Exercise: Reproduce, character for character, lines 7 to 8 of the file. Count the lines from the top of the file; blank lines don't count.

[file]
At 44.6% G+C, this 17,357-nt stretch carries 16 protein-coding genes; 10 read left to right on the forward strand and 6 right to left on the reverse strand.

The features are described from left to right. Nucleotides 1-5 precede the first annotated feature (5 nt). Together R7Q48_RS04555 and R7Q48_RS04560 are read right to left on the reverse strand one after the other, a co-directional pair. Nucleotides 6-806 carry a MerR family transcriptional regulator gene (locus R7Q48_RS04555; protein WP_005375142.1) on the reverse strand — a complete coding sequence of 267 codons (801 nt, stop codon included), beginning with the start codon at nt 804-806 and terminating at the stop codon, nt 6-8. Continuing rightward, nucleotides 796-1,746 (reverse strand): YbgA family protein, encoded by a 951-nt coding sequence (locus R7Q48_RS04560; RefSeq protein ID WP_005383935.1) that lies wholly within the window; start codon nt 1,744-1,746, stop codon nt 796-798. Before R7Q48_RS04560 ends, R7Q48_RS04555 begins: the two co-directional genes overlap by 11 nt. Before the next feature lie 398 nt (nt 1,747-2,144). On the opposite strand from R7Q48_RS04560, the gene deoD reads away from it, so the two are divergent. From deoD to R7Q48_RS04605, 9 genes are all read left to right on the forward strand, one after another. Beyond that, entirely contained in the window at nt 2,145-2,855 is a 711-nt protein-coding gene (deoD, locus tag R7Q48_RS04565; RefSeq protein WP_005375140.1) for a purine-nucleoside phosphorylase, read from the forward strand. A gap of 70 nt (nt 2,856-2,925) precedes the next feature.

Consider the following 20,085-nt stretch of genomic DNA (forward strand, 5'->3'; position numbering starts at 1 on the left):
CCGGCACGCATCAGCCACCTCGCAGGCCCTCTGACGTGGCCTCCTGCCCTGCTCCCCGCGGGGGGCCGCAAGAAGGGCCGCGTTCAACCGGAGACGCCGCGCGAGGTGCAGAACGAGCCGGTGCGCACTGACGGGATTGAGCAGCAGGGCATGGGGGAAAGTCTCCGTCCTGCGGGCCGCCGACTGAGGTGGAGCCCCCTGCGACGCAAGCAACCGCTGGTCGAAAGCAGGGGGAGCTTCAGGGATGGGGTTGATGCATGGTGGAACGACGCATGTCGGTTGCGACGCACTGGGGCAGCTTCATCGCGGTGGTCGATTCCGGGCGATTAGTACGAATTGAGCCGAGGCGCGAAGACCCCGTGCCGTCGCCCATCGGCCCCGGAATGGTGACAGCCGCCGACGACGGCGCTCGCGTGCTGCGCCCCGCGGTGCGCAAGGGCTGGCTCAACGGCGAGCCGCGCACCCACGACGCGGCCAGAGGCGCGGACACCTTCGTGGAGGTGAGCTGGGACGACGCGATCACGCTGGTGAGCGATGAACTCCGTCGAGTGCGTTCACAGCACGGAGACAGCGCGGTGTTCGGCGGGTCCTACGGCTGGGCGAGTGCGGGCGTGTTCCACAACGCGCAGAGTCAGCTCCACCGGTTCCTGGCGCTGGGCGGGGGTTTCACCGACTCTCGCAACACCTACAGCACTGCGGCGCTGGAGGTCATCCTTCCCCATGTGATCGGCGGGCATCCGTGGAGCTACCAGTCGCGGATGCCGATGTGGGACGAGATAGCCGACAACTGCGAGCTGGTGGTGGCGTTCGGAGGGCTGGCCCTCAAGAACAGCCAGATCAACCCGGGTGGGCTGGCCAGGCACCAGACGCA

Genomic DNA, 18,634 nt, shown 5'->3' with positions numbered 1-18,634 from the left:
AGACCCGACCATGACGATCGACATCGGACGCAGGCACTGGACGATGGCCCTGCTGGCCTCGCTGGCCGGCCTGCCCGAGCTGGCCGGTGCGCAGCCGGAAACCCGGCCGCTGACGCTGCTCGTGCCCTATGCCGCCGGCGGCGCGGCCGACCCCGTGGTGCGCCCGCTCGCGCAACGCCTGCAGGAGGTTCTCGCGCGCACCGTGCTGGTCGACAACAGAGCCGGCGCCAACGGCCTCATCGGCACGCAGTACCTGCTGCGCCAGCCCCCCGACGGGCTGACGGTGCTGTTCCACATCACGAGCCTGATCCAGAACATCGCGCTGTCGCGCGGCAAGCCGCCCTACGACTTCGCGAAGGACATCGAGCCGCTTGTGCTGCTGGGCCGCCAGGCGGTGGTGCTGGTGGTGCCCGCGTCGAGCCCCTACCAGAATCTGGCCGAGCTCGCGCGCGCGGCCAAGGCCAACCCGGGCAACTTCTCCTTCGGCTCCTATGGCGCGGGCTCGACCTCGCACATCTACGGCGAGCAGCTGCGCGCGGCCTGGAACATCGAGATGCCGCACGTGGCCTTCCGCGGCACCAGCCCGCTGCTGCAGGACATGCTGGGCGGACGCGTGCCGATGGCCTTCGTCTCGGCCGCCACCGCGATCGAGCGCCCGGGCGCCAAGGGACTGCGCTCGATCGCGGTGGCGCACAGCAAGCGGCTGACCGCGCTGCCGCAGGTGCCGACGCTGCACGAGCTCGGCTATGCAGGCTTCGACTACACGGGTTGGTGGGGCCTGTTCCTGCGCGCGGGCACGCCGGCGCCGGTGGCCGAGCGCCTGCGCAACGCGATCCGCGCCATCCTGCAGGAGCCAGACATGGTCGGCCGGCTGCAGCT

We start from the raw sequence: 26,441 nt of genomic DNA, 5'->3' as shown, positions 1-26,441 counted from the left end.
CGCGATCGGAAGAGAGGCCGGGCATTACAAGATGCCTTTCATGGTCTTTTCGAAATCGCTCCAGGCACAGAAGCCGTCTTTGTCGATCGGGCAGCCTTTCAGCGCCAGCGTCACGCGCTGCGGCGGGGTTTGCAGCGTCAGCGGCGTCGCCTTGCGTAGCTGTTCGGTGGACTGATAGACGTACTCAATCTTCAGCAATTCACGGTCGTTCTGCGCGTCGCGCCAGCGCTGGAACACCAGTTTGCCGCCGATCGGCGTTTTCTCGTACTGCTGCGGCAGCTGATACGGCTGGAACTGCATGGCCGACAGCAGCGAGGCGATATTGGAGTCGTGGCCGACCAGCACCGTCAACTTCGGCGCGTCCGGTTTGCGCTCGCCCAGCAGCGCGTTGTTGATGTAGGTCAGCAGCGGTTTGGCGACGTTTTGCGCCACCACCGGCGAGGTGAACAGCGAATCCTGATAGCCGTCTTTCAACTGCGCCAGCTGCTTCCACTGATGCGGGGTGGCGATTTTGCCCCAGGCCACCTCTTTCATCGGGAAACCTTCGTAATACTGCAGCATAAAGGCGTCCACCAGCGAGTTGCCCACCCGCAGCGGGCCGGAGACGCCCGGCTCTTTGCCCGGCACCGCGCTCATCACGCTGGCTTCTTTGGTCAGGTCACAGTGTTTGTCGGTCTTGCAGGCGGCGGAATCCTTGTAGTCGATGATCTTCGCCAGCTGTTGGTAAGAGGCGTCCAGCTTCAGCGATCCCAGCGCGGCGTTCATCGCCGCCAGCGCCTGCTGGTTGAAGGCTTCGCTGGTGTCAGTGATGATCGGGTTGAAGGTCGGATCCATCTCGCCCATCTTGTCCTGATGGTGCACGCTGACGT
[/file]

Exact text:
We start from the raw sequence: 26,441 nt of genomic DNA, 5'->3' as shown, positions 1-26,441 counted from the left end.
CGCGATCGGAAGAGAGGCCGGGCATTACAAGATGCCTTTCATGGTCTTTTCGAAATCGCTCCAGGCACAGAAGCCGTCTTTGTCGATCGGGCAGCCTTTCAGCGCCAGCGTCACGCGCTGCGGCGGGGTTTGCAGCGTCAGCGGCGTCGCCTTGCGTAGCTGTTCGGTGGACTGATAGACGTACTCAATCTTCAGCAATTCACGGTCGTTCTGCGCGTCGCGCCAGCGCTGGAACACCAGTTTGCCGCCGATCGGCGTTTTCTCGTACTGCTGCGGCAGCTGATACGGCTGGAACTGCATGGCCGACAGCAGCGAGGCGATATTGGAGTCGTGGCCGACCAGCACCGTCAACTTCGGCGCGTCCGGTTTGCGCTCGCCCAGCAGCGCGTTGTTGATGTAGGTCAGCAGCGGTTTGGCGACGTTTTGCGCCACCACCGGCGAGGTGAACAGCGAATCCTGATAGCCGTCTTTCAACTGCGCCAGCTGCTTCCACTGATGCGGGGTGGCGATTTTGCCCCAGGCCACCTCTTTCATCGGGAAACCTTCGTAATACTGCAGCATAAAGGCGTCCACCAGCGAGTTGCCCACCCGCAGCGGGCCGGAGACGCCCGGCTCTTTGCCCGGCACCGCGCTCATCACGCTGGCTTCTTTGGTCAGGTCACAGTGTTTGTCGGTCTTGCAGGCGGCGGAATCCTTGTAGTCGATGATCTTCGCCAGCTGTTGGTAAGAGGCGTCCAGCTTCAGCGATCCCAGCGCGGCGTTCATCGCCGCCAGCGCCTGCTGGTTGAAGGCTTCGCTGGTGTCAGTGATGATCGGGTTGAAGGTCGGATCCATCTCGCCCATCTTGTCCTGATGGTGCACGCTGACGT